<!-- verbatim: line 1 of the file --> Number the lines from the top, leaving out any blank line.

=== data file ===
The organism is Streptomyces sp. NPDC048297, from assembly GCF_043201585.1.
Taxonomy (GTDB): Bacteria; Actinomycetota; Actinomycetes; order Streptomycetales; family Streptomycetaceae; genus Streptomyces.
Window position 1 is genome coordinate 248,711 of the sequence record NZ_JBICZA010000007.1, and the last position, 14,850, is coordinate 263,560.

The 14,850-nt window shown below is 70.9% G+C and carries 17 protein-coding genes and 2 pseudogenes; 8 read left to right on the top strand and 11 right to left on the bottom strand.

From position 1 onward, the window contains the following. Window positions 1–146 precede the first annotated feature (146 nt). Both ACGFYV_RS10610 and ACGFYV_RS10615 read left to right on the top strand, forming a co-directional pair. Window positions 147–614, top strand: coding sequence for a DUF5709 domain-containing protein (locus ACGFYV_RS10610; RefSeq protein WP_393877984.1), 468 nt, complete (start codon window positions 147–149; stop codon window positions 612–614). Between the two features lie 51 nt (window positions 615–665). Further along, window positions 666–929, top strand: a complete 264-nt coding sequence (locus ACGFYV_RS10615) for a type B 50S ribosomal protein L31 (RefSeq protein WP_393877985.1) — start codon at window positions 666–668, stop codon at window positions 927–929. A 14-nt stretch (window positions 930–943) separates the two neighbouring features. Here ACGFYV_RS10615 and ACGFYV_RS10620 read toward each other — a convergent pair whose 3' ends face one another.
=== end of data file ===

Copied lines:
The organism is Streptomyces sp. NPDC048297, from assembly GCF_043201585.1.